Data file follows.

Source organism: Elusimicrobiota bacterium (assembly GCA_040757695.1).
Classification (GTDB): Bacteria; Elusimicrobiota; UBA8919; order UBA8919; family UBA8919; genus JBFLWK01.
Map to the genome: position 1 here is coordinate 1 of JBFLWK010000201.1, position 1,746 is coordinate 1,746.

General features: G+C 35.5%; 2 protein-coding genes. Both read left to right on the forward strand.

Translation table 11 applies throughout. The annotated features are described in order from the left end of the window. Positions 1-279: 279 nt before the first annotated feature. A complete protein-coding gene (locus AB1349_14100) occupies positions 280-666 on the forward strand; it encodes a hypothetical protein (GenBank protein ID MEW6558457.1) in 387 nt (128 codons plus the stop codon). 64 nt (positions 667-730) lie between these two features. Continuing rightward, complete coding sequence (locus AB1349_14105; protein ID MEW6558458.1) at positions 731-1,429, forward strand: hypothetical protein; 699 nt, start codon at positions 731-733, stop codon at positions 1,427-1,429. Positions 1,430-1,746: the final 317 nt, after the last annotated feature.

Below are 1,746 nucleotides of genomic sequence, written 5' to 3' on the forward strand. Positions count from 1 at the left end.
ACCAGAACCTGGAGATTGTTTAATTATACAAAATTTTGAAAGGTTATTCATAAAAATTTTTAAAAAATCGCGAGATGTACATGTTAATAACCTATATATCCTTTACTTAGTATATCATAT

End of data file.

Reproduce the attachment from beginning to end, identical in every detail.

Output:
Source organism: Elusimicrobiota bacterium (assembly GCA_040757695.1).
Classification (GTDB): Bacteria; Elusimicrobiota; UBA8919; order UBA8919; family UBA8919; genus JBFLWK01.
Map to the genome: position 1 here is coordinate 1 of JBFLWK010000201.1, position 1,746 is coordinate 1,746.

General features: G+C 35.5%; 2 protein-coding genes. Both read left to right on the forward strand.

Translation table 11 applies throughout. The annotated features are described in order from the left end of the window. Positions 1-279: 279 nt before the first annotated feature. A complete protein-coding gene (locus AB1349_14100) occupies positions 280-666 on the forward strand; it encodes a hypothetical protein (GenBank protein ID MEW6558457.1) in 387 nt (128 codons plus the stop codon). 64 nt (positions 667-730) lie between these two features. Continuing rightward, complete coding sequence (locus AB1349_14105; protein ID MEW6558458.1) at positions 731-1,429, forward strand: hypothetical protein; 699 nt, start codon at positions 731-733, stop codon at positions 1,427-1,429. Positions 1,430-1,746: the final 317 nt, after the last annotated feature.

Below are 1,746 nucleotides of genomic sequence, written 5' to 3' on the forward strand. Positions count from 1 at the left end.
ACCAGAACCTGGAGATTGTTTAATTATACAAAATTTTGAAAGGTTATTCATAAAAATTTTTAAAAAATCGCGAGATGTACATGTTAATAACCTATATATCCTTTACTTAGTATATCATAT